Have you checked the crawl space after a few days of rain to make sure you are not getting water?

While we are at it, is the floor insulated and what is the condition of that?
 
  #4  
Old 02-08-14, 10:38 AM
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There is no hope for the motor. The whole thing caught on fire and is toast. Normally I would fix it myself and swap the motor out but the wiring was burned so bad I couldn't tell where they went. That's the only reason I called in an HVAC guy. He was reasonable and didn't charge an arm and a leg and offered to sell me parts at his cost and let me do the installation myself. I'm not an electrician and don't even pretend to be one so I know my limits. I can do the basics and that's about it.

A few years ago my air handlers breaker in the crawl space went out because of the moisture. The switch was jammed between on and off. I knew then I had a moisture problem so I thought if I tightened up the screws for the air handler cover a little more and caulk it up that would fix the problem. It didn't.

Fast forward about 3 years and here I am with my air handler motor catching on fire - again due to excessive moisture. My neighbor had a similar problem and I believe all he did was put in a dehumidifier but I can't say for sure. He's hard to catch because he's always gone.

One of my wife's friends use to work for a large HVAC repair company and said that this is a common problem in the area we live in. She knows of a company that will "seal" your crawl space but they are pretty high. She said they do excellent work and once the crawl space is sealed your HVAC equipment no longer gets corrosion from moisture. She told me that there is no need to hire them because I could do the work myself. The basic steps is close the vents, put down a vapor barrier, and setup a dehumidifier.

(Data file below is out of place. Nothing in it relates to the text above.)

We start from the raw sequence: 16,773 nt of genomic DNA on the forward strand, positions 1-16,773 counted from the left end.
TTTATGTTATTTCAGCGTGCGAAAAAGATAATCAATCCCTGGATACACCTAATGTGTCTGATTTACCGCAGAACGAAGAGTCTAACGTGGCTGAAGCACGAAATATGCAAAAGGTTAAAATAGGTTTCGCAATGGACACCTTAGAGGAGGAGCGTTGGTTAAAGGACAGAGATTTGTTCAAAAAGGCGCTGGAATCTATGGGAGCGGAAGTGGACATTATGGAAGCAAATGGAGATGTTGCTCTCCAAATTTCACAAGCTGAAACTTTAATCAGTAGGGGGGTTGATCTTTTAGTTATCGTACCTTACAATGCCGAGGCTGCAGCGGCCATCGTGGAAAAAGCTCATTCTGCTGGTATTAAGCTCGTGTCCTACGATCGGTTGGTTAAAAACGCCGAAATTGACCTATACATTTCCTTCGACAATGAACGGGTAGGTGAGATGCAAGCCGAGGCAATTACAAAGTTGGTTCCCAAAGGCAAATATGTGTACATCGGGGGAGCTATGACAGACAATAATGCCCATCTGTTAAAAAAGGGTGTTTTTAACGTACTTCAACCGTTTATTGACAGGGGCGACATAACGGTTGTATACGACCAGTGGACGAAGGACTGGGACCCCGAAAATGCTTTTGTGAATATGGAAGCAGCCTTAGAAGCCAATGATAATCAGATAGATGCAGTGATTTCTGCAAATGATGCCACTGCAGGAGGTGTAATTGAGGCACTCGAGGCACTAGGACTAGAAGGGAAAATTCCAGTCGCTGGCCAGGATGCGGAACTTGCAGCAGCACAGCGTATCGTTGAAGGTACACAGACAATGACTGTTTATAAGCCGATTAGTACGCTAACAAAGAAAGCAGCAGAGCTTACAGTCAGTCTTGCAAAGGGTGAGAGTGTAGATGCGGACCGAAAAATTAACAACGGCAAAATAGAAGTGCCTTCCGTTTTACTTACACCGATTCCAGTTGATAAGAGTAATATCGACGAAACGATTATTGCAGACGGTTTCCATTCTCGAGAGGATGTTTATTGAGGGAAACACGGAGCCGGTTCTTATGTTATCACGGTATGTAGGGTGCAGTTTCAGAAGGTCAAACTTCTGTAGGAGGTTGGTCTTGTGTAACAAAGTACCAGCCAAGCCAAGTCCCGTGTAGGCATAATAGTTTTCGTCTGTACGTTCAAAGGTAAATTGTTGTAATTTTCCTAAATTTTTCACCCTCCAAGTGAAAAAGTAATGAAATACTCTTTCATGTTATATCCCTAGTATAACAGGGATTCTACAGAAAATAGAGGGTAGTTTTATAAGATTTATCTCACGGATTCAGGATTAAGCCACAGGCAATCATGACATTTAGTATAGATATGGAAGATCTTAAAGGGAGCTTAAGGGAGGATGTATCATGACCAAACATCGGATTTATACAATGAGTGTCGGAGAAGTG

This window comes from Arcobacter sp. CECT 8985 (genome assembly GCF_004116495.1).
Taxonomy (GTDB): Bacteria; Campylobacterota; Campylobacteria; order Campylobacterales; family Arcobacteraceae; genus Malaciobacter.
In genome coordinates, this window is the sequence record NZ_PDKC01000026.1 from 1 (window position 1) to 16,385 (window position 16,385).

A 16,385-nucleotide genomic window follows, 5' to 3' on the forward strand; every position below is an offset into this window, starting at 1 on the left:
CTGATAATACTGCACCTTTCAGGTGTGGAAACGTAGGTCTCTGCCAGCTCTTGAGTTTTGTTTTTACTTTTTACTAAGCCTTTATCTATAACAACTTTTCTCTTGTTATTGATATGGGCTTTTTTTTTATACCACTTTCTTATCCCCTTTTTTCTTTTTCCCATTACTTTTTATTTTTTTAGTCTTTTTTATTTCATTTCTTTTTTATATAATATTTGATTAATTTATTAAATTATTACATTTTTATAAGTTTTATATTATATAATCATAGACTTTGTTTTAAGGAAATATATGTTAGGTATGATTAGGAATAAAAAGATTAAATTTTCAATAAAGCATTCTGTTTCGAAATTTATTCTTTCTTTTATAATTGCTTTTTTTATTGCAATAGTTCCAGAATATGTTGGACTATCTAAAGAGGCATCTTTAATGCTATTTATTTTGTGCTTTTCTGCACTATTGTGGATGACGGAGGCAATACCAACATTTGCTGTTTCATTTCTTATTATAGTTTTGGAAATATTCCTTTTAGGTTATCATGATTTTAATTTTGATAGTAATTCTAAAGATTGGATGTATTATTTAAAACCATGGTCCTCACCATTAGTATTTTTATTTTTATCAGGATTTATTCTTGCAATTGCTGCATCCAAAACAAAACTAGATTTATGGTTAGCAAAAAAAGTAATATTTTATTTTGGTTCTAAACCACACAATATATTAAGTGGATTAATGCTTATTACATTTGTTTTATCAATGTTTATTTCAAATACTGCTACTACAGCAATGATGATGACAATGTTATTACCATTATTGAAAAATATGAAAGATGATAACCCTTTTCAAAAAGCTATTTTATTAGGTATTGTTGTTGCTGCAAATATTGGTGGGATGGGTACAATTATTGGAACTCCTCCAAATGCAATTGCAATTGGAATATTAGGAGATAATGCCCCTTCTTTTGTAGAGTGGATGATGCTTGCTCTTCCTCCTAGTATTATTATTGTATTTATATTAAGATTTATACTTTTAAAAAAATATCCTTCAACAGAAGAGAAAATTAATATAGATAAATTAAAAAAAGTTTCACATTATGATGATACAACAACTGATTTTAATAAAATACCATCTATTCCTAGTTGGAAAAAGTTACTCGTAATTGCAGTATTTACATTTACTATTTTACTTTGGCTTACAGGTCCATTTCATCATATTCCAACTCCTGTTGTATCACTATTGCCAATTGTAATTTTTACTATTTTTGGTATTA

A few nights ago when my air handler caught on fire it was in the middle of heavy rain and my crawl space was dry when I went to go investigate the cause of the blue smoke that was filling up my house. No standing water, and no infiltration from the rain. The few places where the soil is exposed it's moist/damp and that's it. The insulation overhead looks like it was put in today so it's in excellent condition. Aside from my HVAC equipment getting heavy corrosion from the moisture that's really my only issue/complaint. HVAC equipment can get expensive and I would like to extend the life as much as possible. I've got several more electrical components that needs to be replaced due to corrosion from moisture but I might be able to squeeze several more years out of them if I can can get that moisture under control.
 
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Old 02-08-14, 12:09 PM
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Hi Dan,
When you are all done you want it to look like photograph 5. Good info:
BSI-009: New Light In Crawlspaces — Building Science Information

Bud
 
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Old 02-08-14, 12:21 PM
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When you are all done you want it to look like
...but with nice carpet remnant runners laying over the plastic in any "traffic areas" to make it less likely that damage is done to the poly barrier, should a worker need to crawl across it.